What is Deception Tech (DT)?

Deception tech is active defense security tooling that lures attackers into exposing their position which allows you, the defender, the opportunity to become proactive in your defense responses.  This has become more popular over time, but especially recently because of the MITRE SHIELD "Active Defense" framework.

What is it not?

If designed and deployed correctly, deception tech is not "another machine to manage".  It is also not an opportunity for an attacker to gain a foothold via a machine that was intentionally left vulnerable. Last, it is not "hacking back".

Why should you care?

The practice of deceiving an adversary is not new. This concept is as old as warfare itself; we even pay homage to this idea in our modern security practice by referring to malware that hides its true intention as a "Trojan Horse".  It’s a very effective tactic and for this reason it’s a tactic that every organization should consider adding to their security playbook.

History of DT

Cliff Stoll is credited with the first implementation of deception tech in 1986 while working at the Lawrence Berkeley National Lab.  Cliff was asked to figure out why there was a discrepancy in the amount of time used and the amount of money collected (at the time the computing resource was rented out to remote users).  During his investigation, he discovered the time was used, but not paid for, because of a contracted KGB hacker that was pillaging the labs data.  In 1989 Stoll published his memoirs of this activity, in his first book "The Cuckoos egg"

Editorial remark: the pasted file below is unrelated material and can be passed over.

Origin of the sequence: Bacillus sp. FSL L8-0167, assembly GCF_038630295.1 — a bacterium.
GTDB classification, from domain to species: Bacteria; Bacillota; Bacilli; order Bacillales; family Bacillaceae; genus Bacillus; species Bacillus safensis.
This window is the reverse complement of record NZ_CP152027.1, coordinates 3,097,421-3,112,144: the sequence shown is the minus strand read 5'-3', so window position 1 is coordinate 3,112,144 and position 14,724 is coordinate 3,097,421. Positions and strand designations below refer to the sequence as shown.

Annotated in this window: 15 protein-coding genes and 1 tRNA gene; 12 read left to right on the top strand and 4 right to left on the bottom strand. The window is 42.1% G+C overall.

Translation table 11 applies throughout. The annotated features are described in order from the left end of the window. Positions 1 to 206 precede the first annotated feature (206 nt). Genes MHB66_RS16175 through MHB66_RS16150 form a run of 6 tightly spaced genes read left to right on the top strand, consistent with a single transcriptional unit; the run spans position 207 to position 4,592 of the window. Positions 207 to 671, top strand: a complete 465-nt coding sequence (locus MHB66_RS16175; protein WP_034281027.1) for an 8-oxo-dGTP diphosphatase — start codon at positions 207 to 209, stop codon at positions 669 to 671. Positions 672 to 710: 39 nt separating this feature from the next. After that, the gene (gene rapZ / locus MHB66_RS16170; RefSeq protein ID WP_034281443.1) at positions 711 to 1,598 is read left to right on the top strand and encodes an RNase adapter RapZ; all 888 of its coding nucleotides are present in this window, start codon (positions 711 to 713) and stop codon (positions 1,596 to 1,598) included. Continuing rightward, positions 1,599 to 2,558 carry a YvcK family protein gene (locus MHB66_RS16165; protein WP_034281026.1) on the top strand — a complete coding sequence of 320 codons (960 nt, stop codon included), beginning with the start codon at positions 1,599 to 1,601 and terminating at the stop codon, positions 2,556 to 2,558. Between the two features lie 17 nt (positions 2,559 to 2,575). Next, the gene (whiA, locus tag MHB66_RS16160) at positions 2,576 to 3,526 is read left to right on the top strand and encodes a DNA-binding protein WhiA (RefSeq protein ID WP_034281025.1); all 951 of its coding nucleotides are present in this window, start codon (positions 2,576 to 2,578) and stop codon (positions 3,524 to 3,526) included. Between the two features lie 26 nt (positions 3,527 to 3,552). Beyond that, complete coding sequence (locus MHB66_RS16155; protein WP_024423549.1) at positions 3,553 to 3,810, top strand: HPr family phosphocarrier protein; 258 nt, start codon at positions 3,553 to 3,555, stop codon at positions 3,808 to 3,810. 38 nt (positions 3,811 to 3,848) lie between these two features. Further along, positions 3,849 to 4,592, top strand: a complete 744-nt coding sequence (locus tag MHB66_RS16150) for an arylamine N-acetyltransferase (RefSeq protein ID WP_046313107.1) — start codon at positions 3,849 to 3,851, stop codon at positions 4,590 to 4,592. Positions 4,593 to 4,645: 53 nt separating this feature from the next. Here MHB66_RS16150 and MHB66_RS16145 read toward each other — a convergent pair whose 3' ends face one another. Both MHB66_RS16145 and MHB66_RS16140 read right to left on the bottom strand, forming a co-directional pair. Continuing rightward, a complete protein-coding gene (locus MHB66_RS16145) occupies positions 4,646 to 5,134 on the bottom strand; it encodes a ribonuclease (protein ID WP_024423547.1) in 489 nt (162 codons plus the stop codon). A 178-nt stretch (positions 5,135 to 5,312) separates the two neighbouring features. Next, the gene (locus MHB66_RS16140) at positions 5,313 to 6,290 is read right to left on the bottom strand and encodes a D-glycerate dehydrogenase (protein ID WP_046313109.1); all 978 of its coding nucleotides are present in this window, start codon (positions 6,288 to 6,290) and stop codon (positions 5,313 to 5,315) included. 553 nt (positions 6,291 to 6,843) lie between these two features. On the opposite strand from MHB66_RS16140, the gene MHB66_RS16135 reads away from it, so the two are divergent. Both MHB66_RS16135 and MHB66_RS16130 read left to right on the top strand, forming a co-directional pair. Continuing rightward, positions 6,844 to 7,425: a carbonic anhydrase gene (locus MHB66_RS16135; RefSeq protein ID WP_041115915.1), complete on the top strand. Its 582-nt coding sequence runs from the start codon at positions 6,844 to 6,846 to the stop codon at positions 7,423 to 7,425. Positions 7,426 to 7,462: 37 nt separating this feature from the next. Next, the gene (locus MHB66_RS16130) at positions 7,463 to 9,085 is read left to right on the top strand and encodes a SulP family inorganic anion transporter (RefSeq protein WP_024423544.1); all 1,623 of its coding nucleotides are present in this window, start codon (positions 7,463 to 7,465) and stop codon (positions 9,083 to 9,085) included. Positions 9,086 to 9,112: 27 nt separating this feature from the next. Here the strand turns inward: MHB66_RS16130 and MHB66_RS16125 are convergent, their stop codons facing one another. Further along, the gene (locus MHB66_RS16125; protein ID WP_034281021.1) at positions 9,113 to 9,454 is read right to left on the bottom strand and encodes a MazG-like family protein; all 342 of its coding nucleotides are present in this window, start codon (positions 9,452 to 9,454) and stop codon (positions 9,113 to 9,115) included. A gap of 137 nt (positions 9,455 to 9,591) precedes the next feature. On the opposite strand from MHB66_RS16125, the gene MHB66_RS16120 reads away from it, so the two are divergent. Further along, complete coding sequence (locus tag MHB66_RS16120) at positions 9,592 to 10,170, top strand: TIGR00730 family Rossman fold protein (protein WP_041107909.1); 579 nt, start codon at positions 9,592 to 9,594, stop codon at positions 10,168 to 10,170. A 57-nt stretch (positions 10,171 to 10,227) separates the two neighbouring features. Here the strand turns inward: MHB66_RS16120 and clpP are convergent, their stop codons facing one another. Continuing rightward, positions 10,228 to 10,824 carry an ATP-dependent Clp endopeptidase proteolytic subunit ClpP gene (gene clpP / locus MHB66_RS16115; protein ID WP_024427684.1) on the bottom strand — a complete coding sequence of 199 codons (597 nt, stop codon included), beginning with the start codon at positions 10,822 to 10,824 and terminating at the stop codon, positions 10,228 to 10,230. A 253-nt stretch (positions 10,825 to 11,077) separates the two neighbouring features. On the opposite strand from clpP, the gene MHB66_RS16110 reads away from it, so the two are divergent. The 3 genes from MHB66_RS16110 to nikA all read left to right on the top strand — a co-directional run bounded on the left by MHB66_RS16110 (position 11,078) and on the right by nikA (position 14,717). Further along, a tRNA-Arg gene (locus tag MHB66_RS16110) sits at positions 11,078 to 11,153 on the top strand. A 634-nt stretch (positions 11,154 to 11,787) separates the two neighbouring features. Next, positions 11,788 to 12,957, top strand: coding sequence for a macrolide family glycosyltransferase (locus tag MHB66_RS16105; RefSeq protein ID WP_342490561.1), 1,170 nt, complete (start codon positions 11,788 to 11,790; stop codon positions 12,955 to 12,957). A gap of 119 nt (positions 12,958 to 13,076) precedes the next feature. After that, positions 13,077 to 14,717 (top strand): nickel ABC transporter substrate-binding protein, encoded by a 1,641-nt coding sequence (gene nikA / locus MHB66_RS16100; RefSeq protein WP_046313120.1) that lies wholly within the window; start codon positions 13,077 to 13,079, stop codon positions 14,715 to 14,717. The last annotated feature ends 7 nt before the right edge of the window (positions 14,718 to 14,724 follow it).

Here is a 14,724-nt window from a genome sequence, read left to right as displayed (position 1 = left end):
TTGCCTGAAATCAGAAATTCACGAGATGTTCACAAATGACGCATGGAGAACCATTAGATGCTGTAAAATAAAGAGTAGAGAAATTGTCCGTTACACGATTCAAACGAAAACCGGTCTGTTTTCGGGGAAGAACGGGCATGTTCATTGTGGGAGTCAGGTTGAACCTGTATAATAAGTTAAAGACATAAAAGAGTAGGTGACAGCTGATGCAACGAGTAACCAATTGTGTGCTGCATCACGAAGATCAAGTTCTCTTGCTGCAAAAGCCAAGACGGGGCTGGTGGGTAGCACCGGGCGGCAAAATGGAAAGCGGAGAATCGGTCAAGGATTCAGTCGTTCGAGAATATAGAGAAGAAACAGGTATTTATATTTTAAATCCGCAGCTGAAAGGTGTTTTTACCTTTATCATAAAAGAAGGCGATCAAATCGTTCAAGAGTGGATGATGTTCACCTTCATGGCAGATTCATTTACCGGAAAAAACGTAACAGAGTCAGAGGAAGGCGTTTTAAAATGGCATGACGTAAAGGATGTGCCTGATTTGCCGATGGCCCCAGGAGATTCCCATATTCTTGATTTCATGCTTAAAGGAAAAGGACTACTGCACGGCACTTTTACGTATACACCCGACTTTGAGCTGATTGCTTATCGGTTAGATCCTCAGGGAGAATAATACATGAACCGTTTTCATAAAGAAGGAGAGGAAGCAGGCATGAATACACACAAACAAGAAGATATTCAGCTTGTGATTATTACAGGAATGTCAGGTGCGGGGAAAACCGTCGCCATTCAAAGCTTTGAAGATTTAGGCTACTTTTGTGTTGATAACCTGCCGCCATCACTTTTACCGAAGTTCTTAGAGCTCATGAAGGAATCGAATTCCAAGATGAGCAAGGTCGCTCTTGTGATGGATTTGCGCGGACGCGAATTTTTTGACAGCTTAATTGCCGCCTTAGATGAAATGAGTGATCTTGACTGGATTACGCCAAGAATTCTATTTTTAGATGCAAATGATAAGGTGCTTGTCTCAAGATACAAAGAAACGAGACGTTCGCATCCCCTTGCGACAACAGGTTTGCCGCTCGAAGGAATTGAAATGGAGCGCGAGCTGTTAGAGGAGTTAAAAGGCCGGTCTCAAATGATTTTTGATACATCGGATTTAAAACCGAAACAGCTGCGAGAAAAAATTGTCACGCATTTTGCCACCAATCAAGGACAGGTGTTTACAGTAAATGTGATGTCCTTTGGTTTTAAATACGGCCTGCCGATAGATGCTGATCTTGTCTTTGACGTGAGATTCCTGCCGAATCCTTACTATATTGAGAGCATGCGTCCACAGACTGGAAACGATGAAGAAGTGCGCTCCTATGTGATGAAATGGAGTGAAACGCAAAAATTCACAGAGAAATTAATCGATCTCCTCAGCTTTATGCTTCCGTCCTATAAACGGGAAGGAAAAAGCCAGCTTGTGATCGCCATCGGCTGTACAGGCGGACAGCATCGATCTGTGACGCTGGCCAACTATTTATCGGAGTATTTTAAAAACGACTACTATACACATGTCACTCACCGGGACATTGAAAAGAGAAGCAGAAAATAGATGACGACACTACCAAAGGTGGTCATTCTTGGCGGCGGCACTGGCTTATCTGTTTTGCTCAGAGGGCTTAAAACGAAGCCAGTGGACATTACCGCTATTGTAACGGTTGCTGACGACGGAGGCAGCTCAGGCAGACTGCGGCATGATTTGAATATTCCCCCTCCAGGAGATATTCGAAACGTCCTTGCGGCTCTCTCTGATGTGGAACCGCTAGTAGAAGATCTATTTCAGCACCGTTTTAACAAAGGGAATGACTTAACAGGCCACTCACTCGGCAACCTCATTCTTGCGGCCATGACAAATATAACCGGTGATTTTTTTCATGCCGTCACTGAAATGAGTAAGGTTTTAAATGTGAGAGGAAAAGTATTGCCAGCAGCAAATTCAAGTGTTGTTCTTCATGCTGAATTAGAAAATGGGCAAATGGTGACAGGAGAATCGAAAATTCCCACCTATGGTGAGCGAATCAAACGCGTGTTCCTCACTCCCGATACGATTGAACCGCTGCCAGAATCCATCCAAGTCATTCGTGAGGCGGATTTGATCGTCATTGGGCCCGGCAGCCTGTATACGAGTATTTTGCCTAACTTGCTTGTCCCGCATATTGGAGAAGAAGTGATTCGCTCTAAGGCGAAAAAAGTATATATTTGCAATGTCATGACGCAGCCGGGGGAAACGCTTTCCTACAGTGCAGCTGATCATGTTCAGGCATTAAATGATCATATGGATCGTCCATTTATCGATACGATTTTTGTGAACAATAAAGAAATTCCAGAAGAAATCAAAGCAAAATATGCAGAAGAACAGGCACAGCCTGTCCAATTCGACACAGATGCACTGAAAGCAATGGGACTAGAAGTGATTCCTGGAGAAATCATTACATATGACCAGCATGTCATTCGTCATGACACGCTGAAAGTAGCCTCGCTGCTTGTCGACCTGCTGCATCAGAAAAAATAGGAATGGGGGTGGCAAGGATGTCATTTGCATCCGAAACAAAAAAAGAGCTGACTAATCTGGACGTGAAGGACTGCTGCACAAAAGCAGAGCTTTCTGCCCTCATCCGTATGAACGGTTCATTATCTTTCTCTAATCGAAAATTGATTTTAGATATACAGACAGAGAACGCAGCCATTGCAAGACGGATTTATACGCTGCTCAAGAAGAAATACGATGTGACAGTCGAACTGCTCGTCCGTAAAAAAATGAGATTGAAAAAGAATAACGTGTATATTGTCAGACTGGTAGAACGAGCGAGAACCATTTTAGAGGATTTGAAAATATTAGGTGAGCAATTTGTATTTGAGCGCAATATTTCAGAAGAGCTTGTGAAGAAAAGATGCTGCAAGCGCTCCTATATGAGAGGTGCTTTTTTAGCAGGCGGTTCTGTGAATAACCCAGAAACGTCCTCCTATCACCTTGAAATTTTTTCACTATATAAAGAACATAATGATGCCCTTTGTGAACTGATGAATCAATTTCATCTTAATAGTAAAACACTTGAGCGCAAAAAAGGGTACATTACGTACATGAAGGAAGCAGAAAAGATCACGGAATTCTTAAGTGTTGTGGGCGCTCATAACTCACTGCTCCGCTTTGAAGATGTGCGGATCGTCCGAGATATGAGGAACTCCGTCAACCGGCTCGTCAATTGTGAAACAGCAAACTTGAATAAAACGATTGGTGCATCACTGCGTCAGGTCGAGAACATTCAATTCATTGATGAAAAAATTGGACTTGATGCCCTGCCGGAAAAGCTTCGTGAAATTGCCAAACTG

It took a few years but by 1998 the idea of DT was starting to get rolling, and by this point there were products like the Deception Toolkit and Cybercop Sting marking the availability of commercial products in the deception market.

By the early 2000's DT was almost exclusively focused on the deployment of low-interaction honey pots (emulating Windows and Linux endpoints).

Examples of DT

As the 2000's progressed however, the very definition of DT begun to evolve. Various traps (honey tokens) began to see deployment.  From "Honey users" to "Honey credentials", these tokens (you can think of the use of the word token as a place holder) are like adding different kinds of bate mean to lure and "trap" an attacker.

We are now seeing DT include the classic definition, a honeypot that emulates a server or workstation as well as the integration of more modern DT concepts like the Honey tokens.

The next (evolutionary) step might be deploying DT in novel ways, like what we are seeing from Allure Security where they actively hunt the internet for websites that are attempting to deceive your customers then 'feed' these website 'fake credentials' making the real credentials that may be stolen less valuable.